• If you lock a laptop up tight enough but don't watch it, someone may just stuck a pencil thru your LCD to spite you. That's what I would do if I were in a pissy mood and unable to steal your laptop that I was otherwise planning on taking (which I wasn't, if you were wondering.)

      Better you just let the a-hole take it and get some some use out of it, I'd say

      I'd rather have a damaged laptop and get to keep my data.

    • If you lock a laptop up tight enough but don't watch it, someone may just stuck a pencil thru your LCD to spite you.

      Replacing the LCD is a lot cheaper than having your business competitor scrolling through your 5-year business strategy, or some swarthy individual gloating over his newest acquisition from the Los Alamos on-campus diner.

      At least have OpenOffice on it.
  • how to do it (Score:5, Interesting)

    by austad (22163) on Monday August 09, 2004 @01:15AM (#9917854) Homepage
    I have played with one of these locks, and they are not made well. I assume the guts of them are not machined to very close tolerances. Locks that are not machined well are vulnerable to picking much easier.

    If you look at the lock, you'll see a center thing that rotates. Open the scissors slightly, put one end into the notch on the center thingy, and the other end somewhere into the circular groove surrounding the center. Inside the groove are tiny pins... Apply a slight turning force on the scissors, and then use the Bic pen to poke each pin until they snap into place. You may have to poke each one multiple times because only one will be able to fall into place at a time, and you won't know which one because each lock has different tolerances due to they quality of manufacturing.

    You can actually buy devices that do this all for you through lockpicking sites. However, I think the kensington lock is a bit smaller, and the commercial ones probably will not fit.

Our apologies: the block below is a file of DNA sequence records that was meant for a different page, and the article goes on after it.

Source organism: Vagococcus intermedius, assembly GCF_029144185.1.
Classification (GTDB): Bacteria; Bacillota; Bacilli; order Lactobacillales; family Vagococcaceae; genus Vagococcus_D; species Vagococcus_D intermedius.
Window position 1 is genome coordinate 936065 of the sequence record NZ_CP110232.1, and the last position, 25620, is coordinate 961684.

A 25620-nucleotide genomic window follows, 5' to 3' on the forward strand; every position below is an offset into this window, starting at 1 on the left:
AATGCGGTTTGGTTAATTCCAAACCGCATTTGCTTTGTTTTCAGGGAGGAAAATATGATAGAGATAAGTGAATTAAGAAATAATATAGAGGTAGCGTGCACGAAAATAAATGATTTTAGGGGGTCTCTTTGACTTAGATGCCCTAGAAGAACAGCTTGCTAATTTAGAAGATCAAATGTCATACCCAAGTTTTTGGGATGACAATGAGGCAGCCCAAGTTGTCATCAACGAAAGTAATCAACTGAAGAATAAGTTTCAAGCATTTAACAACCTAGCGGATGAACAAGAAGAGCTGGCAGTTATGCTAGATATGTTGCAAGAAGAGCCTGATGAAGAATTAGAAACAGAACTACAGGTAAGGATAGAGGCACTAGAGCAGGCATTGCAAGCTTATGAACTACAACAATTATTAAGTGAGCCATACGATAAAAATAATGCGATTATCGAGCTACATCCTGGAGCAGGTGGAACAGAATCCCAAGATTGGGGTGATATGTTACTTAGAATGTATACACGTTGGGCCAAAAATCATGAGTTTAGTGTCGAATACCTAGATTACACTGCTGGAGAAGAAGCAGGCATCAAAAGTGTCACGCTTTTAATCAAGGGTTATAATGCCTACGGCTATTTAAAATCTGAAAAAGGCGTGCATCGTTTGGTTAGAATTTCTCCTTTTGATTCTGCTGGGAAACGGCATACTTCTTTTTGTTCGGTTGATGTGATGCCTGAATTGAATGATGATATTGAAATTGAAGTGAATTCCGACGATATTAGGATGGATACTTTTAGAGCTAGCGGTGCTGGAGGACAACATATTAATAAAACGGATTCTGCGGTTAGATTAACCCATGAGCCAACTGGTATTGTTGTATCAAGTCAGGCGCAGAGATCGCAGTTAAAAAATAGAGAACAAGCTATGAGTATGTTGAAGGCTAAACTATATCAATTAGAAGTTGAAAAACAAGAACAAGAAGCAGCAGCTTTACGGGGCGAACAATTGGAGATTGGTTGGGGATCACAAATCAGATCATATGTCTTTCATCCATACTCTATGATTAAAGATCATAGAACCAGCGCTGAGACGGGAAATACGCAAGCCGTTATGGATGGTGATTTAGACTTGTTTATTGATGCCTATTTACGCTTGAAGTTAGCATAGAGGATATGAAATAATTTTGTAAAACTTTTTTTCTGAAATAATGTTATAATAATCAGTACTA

In any case, the lock is still a deterrent. I used to work in downtown minneapolis. Around christmas time, laptop thefts in our office would go up dramatically. Theives would get dressed up, and walk into the office like they were supposed to be there, and then just grab one and leave. Because there were people everywhere, spending 30 seconds doing something shady to a laptop lock is probably not something they would want to do. Especially since there were plenty of non-locked machines laying around.
  • by robnauta (716284) on Monday August 09, 2004 @03:53AM (#9918329)
    A colleague of mine has a kensington key that can open any lock. He claims to have bought it in Asia. But it works, he opened my laptop lock plus the lock on the LCD monitor on the desk with his key. The laptop key was in my pocket and the LCD lock keys are locked in a managers office. I have no doubts it'll work on any lock.

    After all, it's not a really secure lock like a cylinder, the number of combinations of the impressions on the rim of a key is limited so I guess there are only a few different lock combinations. Anyone could buy a Kensington and get one with the same key as yours.

  • by Penguin (4919) on Monday August 09, 2004 @03:58AM (#9918345) Homepage
    Why not just strap a bra around the laptop?

    That would at least prevent male thieves from stealing the laptop.
  • by Anonymous Coward on Monday August 09, 2004 @07:59AM (#9918969)
    Instead of locking the laptop to a desk or table, loop the cable around a body part - preferably a body part where constriction will not kill you (neck = bad, waist=good). When you stand up to walk away, the laptop will be dragged along with you.

    This also serves as a work-around for many short term memeory disorders - answering once and for all the age old question of: crickey, where did I leave my laptop?

    Next week we will tackle the problem of leaving valuable files in insecure filing cabinets. (hint: think backpack)
  • by pclminion (145572) on Monday August 09, 2004 @12:51PM (#9921199)
    If your data is important to you, back it up somewhere. If it is sensitive, encrypt it.

    If you want to be reimbursed for your laptop if it is stolen, buy an insurance policy to cover it.

    Yes, it might cost a bit more than a "good" lock, but not a lot more (my girlfriend insured her PowerBook for two years for $90), and you're guaranteed to get your laptop back if it is stolen. Or if it burns in a fire -- let's see your Kensington warranty cover that. Just make sure your policy gives you "replacement cost," not just "market value." And back up your friggin' data!

    Seriously, why bother with a lock?